For many of us seeking out for a healthier lifestyle, sticking to a regular exercise regimen tends to be an obvious step to take after taking your dietary habits into consideration. After all, constant exercise is by far the best way to help burn away excess calories from your meals while also helping to regulate a whole host of other crucial bodily functions.
M’sian woman lands in hospital for 6 days after spin class
But with that being said, it is important to remember that it is equally paramount to put your own safety first when at the gym and avoid overexertion, as much as it is important that you are able to meet your own fitness aspirations. Just recently, netizen Shern Lynn took to Facebook to share her own experience with overexertion during a fly cycle aka spin class that eventually landed her in the hospital for over 6 days.
In her post, Lynn recounts how she had decided to sign up for a beginner’s spin class, adding that she hadn’t exercised strenuously for a period of time. For those not in the know, fly cycle refers to indoor cycling exercises that uses stationery exercise bicycles with a weighted flywheel.
Joining a 45-minute session, Lynn started experiencing difficulties in keeping pace with the rest of the class after 15-minutes in and decided that she would take things slow instead.
“I didn’t force myself to challenge my own limits,” she said.
Felt muscle soreness days after her spin class before her urine turned brown
Upon completing the class, she got off her exercise bike and realised that her legs felt weak. But when she was told that this was simply a common side effect from the exercise, she paid it no mind and went home. In fact, she continued to feel what she thought was typical muscle aches from working out a day after the class, and had to start walking around with a limp.
The pain continued to persist and in fact worsened on the second day after the fly cycle class, keeping her awake at night. Assuming that it had to get worse before it would get better, Lynn didn’t think much of it. On 13th January 2022, things took a turn for the worse when she realised that not only did she continue to feel pain in her thighs, her urine had even turned into a deep brown colour.
“I was absolutely horrified and immediately consulted ‘Doctor Google’. The more I read, the more I felt that I could be suffering from Rhabdomyolysis.”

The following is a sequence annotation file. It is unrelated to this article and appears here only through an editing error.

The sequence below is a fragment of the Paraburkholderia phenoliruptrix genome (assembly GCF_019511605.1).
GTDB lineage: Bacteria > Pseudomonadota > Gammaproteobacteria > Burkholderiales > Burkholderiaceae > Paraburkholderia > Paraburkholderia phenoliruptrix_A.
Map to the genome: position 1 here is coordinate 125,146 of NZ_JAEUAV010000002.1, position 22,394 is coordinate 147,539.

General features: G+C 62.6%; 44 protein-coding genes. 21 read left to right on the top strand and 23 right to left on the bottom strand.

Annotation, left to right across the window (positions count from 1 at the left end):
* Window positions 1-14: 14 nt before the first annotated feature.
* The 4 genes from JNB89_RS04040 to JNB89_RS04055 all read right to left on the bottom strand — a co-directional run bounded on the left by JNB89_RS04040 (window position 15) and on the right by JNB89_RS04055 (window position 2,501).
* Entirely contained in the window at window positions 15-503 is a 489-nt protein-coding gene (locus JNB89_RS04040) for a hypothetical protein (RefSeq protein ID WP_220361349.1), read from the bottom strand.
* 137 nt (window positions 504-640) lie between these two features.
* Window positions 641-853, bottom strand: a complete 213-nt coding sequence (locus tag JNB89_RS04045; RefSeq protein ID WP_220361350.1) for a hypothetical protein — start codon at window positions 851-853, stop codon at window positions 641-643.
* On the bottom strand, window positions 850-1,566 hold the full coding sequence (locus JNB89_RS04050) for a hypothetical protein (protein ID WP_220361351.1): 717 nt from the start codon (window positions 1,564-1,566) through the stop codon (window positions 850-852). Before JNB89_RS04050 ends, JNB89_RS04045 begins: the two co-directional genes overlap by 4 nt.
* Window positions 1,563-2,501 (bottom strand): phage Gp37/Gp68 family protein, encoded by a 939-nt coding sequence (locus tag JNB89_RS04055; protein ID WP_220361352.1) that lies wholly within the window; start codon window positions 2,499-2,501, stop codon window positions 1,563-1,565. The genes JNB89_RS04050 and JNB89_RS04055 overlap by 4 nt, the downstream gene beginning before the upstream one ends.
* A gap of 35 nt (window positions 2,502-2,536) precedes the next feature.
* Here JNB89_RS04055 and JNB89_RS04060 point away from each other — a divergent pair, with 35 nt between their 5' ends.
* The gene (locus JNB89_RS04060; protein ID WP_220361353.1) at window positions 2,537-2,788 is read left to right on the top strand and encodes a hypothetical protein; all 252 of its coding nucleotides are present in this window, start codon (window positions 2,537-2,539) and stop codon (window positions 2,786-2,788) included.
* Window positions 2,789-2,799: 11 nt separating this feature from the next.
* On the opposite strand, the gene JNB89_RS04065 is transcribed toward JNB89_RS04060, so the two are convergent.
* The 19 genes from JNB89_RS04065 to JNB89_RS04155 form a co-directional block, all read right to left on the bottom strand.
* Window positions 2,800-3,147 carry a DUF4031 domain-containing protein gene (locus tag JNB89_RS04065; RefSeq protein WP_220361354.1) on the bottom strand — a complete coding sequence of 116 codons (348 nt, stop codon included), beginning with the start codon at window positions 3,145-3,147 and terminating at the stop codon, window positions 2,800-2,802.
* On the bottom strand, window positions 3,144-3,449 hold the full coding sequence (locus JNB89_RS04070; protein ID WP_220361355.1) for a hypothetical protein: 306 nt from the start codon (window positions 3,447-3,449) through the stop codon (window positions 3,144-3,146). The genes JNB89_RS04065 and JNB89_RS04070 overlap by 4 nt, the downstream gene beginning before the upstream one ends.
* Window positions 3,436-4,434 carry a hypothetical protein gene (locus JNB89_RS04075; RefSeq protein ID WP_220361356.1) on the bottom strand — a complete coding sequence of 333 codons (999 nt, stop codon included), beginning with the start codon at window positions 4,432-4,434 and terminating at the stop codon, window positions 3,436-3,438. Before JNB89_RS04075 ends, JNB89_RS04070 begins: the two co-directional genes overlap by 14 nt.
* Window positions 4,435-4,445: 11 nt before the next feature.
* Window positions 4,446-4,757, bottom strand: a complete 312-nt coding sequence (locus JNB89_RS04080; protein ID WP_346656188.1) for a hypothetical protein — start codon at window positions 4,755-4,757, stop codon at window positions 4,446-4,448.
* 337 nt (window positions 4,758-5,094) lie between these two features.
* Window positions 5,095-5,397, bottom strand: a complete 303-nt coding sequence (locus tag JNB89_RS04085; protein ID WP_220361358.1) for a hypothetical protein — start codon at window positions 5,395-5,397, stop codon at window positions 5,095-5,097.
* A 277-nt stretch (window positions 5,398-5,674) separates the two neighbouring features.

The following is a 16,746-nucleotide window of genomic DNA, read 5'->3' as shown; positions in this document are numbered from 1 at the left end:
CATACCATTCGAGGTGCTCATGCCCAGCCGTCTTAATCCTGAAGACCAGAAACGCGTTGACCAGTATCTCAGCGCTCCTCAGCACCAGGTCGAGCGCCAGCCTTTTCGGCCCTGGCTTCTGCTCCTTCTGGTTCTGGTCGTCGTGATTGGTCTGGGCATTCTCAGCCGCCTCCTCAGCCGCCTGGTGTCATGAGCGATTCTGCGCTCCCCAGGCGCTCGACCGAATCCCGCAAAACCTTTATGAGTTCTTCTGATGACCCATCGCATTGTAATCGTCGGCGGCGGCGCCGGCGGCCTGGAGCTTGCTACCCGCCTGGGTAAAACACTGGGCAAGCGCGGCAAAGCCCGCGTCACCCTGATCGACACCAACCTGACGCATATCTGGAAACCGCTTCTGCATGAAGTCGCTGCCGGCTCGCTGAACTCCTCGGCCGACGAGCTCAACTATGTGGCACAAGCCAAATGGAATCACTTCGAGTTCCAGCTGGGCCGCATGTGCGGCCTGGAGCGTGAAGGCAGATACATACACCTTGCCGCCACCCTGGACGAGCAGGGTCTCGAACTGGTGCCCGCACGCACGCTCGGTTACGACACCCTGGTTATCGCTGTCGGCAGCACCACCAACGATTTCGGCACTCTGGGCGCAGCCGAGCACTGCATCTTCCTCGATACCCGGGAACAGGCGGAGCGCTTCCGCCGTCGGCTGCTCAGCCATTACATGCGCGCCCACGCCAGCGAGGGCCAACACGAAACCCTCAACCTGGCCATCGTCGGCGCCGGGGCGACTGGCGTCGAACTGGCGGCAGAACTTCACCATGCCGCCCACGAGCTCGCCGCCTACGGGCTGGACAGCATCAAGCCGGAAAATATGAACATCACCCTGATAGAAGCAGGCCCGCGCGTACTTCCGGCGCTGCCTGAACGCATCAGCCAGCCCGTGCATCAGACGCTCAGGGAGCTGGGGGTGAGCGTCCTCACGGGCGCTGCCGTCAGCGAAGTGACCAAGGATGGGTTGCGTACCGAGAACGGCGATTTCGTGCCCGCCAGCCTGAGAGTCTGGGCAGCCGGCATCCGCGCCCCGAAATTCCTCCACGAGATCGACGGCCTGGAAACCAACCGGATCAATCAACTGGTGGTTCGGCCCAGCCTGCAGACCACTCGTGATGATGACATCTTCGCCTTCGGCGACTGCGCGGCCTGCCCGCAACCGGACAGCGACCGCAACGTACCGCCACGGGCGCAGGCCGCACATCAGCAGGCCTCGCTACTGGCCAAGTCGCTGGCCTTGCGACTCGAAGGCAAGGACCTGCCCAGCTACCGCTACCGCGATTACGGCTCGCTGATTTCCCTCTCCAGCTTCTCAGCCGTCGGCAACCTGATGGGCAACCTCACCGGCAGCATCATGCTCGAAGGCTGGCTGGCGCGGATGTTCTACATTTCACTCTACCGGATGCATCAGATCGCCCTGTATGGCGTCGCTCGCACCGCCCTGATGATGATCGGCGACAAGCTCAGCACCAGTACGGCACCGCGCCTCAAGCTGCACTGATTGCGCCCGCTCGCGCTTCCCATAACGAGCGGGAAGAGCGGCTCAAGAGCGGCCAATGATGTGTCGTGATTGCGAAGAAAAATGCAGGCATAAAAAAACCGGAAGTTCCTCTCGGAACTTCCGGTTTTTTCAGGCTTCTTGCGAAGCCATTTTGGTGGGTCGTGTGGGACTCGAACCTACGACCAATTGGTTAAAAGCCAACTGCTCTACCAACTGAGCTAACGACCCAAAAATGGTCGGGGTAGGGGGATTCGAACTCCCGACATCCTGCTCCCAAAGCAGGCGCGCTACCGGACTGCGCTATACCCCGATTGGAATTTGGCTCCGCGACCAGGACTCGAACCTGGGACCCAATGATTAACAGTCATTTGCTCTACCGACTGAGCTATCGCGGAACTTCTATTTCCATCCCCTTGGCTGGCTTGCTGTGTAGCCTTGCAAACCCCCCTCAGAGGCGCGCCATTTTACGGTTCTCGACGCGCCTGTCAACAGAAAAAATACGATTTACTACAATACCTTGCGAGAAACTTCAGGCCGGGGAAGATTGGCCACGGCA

Rhabdomyolysis is explained as the rapid breakdown of skeletal muscle fibers, resulting in the leakage of muscle contents into your body’s circulation. One of the most common symptoms as a result of this syndrome is dark-brown urine.
While she was aware that the syndrome required medical attention, Lynn said that she decided to wait things out until the next day as it was already quite late at the time, hoping that her condition would improve.
Wound up being warded for Rhabdomyolysis after her bloodwork came back abnormal
But upon waking up the following day, her urine turned to an even darker shade of brown, prompting her to immediately seek out for medical attention. Upon arriving in hospital, her doctor had advised her to remain warded for observation to ensure that her kidneys were not damaged. After conducting a blood test, it was found that Lynn’s creatine kinase (CK) levels were over 1,000+, which was far above the normal limit of around 200 in grown adults. Her urine had even turned into a pink hue as a consequence.
According to her doctor, the only way to recover from Rhabdomyolysis was to consume plenty of fluids and allow the body to purge the enzymes naturally by passing urine. This would also reduce her chances of suffering from kidney damage. In order to do so, Lynn was not only put on an intravenous drip but was also told to record the times and amounts of fluids she would consume in a day.
“I went to the bathroom over 30 times in a single night!”
Three days after she was admitted to hospital, on 17th January 2022, a second round of her bloodwork results came back and indicated that her creatine kinase (CK) levels had risen even further than before. Her liver function tests also showed drastic increases as well. Concerned for her wellbeing, her doctor instructed her to remain warded for another few days.
She had even faced difficulties sleeping from the pain and constant urge to use the bathroom.
Finally, after three days of consuming fluids to help drain away the toxins from her body and repeated blood tests to ascertain her CK levels were back to normal, Lynn was finally discharged from the hospital.
But how can you avoid Rhabdomyolysis when working out?
Given her experience, she cautions would-be spin class participants to ensure that their bodies can handle the strain of these exercises before participating in them, as cases of overexertion can easily lead to Rhabdomyolysis. Lynn also reminds that like all things, one should exercise moderation when… well, exercising!
In speaking with a professional spin cinstructor, Wau Post was informed that cases of Rhabdomyolysis are not uncommon. However, it is important to note that it isn’t the spinning that causes the condition, but rather any form of high intensity workout that causes muscle breakdown.
And while there is no one-way to prevent the condition, she advises gym-goers to always keep hydrated throughout the exercise, avoid high-intensity exercise routines if you are new to working out, and to warm-up thoroughly before exercising.
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